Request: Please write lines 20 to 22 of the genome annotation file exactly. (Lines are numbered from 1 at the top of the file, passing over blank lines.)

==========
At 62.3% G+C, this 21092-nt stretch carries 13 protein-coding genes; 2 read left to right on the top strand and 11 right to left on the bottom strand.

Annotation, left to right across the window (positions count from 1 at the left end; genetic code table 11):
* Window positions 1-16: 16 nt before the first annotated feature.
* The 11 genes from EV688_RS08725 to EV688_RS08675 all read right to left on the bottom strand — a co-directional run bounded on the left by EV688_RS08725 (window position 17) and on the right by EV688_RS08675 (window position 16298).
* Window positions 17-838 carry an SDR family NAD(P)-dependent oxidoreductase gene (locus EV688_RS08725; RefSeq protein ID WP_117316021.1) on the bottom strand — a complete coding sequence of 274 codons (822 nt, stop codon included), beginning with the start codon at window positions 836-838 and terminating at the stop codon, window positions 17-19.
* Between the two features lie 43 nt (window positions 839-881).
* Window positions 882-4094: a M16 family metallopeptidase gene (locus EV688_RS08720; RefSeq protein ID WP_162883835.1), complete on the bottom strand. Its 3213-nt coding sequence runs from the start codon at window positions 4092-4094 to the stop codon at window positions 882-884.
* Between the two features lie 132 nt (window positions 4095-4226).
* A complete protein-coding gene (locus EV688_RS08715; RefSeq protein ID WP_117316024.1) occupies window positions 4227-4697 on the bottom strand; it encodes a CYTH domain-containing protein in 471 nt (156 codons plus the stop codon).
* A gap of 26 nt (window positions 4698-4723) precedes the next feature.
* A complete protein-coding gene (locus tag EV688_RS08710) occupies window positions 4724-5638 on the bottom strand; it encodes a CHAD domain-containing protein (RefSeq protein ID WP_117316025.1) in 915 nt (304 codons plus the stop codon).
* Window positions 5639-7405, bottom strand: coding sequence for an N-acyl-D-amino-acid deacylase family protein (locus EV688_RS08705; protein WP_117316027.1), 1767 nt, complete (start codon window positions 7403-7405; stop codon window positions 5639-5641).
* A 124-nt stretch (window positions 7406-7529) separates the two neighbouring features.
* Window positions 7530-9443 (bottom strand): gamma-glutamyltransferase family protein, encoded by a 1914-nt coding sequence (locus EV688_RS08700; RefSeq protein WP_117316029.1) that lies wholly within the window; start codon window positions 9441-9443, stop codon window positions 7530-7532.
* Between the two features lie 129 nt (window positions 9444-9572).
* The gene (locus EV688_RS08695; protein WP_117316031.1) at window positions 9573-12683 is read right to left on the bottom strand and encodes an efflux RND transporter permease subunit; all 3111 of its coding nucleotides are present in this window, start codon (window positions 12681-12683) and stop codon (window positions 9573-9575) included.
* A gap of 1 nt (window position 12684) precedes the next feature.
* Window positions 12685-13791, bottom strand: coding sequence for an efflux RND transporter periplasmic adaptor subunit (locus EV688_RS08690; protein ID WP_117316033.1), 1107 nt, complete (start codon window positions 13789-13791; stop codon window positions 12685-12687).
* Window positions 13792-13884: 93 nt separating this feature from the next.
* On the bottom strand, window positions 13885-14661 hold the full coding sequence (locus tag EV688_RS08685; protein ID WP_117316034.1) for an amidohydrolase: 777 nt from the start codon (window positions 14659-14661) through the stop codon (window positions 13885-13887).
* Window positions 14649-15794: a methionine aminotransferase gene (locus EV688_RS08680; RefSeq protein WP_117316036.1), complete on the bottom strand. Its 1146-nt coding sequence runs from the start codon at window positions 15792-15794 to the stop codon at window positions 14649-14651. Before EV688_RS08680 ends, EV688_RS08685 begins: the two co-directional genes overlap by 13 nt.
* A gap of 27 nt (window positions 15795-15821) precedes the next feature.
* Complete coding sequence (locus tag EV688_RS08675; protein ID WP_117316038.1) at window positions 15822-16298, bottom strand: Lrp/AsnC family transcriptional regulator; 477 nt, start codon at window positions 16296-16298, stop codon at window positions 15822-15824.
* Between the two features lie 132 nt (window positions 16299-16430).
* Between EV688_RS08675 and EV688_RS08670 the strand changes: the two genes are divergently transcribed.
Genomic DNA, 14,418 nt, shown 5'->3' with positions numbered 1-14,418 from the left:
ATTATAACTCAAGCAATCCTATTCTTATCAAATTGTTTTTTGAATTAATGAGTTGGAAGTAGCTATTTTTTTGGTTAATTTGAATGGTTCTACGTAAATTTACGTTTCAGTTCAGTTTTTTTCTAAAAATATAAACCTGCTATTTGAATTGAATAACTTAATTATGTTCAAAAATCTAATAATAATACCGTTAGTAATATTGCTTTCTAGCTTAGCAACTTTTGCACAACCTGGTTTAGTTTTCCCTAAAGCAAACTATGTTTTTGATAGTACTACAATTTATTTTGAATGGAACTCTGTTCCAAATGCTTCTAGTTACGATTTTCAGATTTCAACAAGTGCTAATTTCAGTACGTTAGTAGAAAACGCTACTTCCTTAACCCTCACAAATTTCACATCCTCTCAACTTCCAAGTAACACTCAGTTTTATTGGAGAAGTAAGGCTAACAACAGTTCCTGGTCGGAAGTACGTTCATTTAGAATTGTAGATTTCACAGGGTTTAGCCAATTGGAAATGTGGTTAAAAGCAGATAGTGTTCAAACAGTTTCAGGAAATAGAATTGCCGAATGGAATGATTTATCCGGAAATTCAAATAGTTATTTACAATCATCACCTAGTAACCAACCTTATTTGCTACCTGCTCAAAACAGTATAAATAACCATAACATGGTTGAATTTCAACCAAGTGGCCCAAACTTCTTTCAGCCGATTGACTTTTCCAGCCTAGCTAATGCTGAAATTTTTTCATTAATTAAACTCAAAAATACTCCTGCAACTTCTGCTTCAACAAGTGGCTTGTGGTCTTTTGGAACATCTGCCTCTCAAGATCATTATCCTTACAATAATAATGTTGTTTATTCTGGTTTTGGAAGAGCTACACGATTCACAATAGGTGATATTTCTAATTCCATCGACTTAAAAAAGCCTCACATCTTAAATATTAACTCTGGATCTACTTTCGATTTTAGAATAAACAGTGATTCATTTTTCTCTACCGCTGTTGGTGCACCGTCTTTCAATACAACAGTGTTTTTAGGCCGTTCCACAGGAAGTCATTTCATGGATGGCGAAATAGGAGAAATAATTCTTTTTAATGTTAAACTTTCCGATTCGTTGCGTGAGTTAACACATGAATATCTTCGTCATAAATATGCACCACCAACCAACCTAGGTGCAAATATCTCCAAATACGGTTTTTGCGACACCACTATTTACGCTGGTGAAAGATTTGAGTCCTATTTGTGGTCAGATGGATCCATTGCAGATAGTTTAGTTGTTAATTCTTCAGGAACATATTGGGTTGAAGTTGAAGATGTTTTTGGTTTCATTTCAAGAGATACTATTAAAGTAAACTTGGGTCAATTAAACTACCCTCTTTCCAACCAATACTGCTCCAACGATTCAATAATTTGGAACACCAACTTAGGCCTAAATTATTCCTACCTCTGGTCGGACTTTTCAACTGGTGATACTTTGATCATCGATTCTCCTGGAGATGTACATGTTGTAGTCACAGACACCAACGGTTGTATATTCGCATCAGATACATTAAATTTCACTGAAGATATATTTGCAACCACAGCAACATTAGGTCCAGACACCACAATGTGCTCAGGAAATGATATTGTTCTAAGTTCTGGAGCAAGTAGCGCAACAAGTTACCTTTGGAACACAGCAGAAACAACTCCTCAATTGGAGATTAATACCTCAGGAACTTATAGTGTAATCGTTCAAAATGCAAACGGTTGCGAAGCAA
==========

* On the bottom strand, window positions 13885-14661 hold the full coding sequence (locus tag EV688_RS08685; protein ID WP_117316034.1) for an amidohydrolase: 777 nt from the start codon (window positions 14659-14661) through the stop codon (window positions 13885-13887).
* Window positions 14649-15794: a methionine aminotransferase gene (locus EV688_RS08680; RefSeq protein WP_117316036.1), complete on the bottom strand. Its 1146-nt coding sequence runs from the start codon at window positions 15792-15794 to the stop codon at window positions 14649-14651. Before EV688_RS08680 ends, EV688_RS08685 begins: the two co-directional genes overlap by 13 nt.
* A gap of 27 nt (window positions 15795-15821) precedes the next feature.